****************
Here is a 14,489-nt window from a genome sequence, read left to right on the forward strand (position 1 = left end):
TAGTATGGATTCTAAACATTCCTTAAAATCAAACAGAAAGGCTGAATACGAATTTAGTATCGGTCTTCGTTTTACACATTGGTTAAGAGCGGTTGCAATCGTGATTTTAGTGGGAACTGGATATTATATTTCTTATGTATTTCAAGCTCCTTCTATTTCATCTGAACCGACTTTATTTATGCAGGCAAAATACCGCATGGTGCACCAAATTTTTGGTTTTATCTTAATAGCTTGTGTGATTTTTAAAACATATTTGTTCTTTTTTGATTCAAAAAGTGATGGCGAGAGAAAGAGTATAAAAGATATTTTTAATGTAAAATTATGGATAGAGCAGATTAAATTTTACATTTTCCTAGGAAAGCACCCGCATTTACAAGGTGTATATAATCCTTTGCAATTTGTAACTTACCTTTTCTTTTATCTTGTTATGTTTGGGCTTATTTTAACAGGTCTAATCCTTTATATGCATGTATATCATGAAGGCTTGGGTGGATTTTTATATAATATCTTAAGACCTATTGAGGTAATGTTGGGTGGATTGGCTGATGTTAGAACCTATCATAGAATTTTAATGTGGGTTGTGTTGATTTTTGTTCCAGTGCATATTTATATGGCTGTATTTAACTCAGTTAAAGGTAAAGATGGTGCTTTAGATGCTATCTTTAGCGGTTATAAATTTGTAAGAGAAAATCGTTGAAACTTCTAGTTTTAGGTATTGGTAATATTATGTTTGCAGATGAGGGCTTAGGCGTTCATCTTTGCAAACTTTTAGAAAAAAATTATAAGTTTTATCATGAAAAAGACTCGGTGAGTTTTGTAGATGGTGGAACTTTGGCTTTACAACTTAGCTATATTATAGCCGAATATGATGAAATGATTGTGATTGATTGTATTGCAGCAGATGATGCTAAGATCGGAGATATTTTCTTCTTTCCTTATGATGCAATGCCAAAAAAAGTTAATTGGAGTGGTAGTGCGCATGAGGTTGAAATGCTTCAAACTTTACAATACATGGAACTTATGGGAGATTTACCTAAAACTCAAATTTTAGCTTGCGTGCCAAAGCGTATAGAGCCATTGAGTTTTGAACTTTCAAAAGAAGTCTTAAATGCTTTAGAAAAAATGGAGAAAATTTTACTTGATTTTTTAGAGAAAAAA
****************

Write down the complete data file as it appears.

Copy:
Here is a 14,489-nt window from a genome sequence, read left to right on the forward strand (position 1 = left end):
TAGTATGGATTCTAAACATTCCTTAAAATCAAACAGAAAGGCTGAATACGAATTTAGTATCGGTCTTCGTTTTACACATTGGTTAAGAGCGGTTGCAATCGTGATTTTAGTGGGAACTGGATATTATATTTCTTATGTATTTCAAGCTCCTTCTATTTCATCTGAACCGACTTTATTTATGCAGGCAAAATACCGCATGGTGCACCAAATTTTTGGTTTTATCTTAATAGCTTGTGTGATTTTTAAAACATATTTGTTCTTTTTTGATTCAAAAAGTGATGGCGAGAGAAAGAGTATAAAAGATATTTTTAATGTAAAATTATGGATAGAGCAGATTAAATTTTACATTTTCCTAGGAAAGCACCCGCATTTACAAGGTGTATATAATCCTTTGCAATTTGTAACTTACCTTTTCTTTTATCTTGTTATGTTTGGGCTTATTTTAACAGGTCTAATCCTTTATATGCATGTATATCATGAAGGCTTGGGTGGATTTTTATATAATATCTTAAGACCTATTGAGGTAATGTTGGGTGGATTGGCTGATGTTAGAACCTATCATAGAATTTTAATGTGGGTTGTGTTGATTTTTGTTCCAGTGCATATTTATATGGCTGTATTTAACTCAGTTAAAGGTAAAGATGGTGCTTTAGATGCTATCTTTAGCGGTTATAAATTTGTAAGAGAAAATCGTTGAAACTTCTAGTTTTAGGTATTGGTAATATTATGTTTGCAGATGAGGGCTTAGGCGTTCATCTTTGCAAACTTTTAGAAAAAAATTATAAGTTTTATCATGAAAAAGACTCGGTGAGTTTTGTAGATGGTGGAACTTTGGCTTTACAACTTAGCTATATTATAGCCGAATATGATGAAATGATTGTGATTGATTGTATTGCAGCAGATGATGCTAAGATCGGAGATATTTTCTTCTTTCCTTATGATGCAATGCCAAAAAAAGTTAATTGGAGTGGTAGTGCGCATGAGGTTGAAATGCTTCAAACTTTACAATACATGGAACTTATGGGAGATTTACCTAAAACTCAAATTTTAGCTTGCGTGCCAAAGCGTATAGAGCCATTGAGTTTTGAACTTTCAAAAGAAGTCTTAAATGCTTTAGAAAAAATGGAGAAAATTTTACTTGATTTTTTAGAGAAAAAA